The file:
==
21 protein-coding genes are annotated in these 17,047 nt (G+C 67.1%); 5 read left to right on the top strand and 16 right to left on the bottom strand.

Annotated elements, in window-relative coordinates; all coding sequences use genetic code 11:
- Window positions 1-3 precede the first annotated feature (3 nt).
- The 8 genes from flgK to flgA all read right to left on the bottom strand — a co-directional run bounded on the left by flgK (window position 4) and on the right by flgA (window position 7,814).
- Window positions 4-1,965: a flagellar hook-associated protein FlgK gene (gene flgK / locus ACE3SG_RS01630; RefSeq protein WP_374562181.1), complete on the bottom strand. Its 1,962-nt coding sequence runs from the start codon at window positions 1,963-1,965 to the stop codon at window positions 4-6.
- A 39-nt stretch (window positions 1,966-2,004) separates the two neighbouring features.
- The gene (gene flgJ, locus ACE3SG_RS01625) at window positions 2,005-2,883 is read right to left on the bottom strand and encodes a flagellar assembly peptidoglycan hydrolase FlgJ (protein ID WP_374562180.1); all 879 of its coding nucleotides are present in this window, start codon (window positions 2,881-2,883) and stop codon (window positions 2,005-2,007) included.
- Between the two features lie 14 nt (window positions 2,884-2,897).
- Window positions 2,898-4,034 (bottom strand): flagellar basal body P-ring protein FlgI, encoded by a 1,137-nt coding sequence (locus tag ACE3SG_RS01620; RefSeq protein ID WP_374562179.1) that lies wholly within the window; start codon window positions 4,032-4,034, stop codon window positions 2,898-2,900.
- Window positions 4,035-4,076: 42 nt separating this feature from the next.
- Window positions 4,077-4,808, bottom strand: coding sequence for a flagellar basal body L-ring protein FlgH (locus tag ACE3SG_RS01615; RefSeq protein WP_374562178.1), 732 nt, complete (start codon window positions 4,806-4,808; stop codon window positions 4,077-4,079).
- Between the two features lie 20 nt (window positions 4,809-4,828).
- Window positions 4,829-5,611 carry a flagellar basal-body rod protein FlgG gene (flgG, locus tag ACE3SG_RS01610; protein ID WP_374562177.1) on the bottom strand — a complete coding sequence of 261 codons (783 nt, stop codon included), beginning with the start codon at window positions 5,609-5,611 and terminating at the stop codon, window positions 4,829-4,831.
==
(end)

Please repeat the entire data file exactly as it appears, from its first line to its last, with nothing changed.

21 protein-coding genes are annotated in these 17,047 nt (G+C 67.1%); 5 read left to right on the top strand and 16 right to left on the bottom strand.

Annotated elements, in window-relative coordinates; all coding sequences use genetic code 11:
- Window positions 1-3 precede the first annotated feature (3 nt).
- The 8 genes from flgK to flgA all read right to left on the bottom strand — a co-directional run bounded on the left by flgK (window position 4) and on the right by flgA (window position 7,814).
- Window positions 4-1,965: a flagellar hook-associated protein FlgK gene (gene flgK / locus ACE3SG_RS01630; RefSeq protein WP_374562181.1), complete on the bottom strand. Its 1,962-nt coding sequence runs from the start codon at window positions 1,963-1,965 to the stop codon at window positions 4-6.
- A 39-nt stretch (window positions 1,966-2,004) separates the two neighbouring features.
- The gene (gene flgJ, locus ACE3SG_RS01625) at window positions 2,005-2,883 is read right to left on the bottom strand and encodes a flagellar assembly peptidoglycan hydrolase FlgJ (protein ID WP_374562180.1); all 879 of its coding nucleotides are present in this window, start codon (window positions 2,881-2,883) and stop codon (window positions 2,005-2,007) included.
- Between the two features lie 14 nt (window positions 2,884-2,897).
- Window positions 2,898-4,034 (bottom strand): flagellar basal body P-ring protein FlgI, encoded by a 1,137-nt coding sequence (locus tag ACE3SG_RS01620; RefSeq protein ID WP_374562179.1) that lies wholly within the window; start codon window positions 4,032-4,034, stop codon window positions 2,898-2,900.
- Window positions 4,035-4,076: 42 nt separating this feature from the next.
- Window positions 4,077-4,808, bottom strand: coding sequence for a flagellar basal body L-ring protein FlgH (locus tag ACE3SG_RS01615; RefSeq protein WP_374562178.1), 732 nt, complete (start codon window positions 4,806-4,808; stop codon window positions 4,077-4,079).
- Between the two features lie 20 nt (window positions 4,809-4,828).
- Window positions 4,829-5,611 carry a flagellar basal-body rod protein FlgG gene (flgG, locus tag ACE3SG_RS01610; protein ID WP_374562177.1) on the bottom strand — a complete coding sequence of 261 codons (783 nt, stop codon included), beginning with the start codon at window positions 5,609-5,611 and terminating at the stop codon, window positions 4,829-4,831.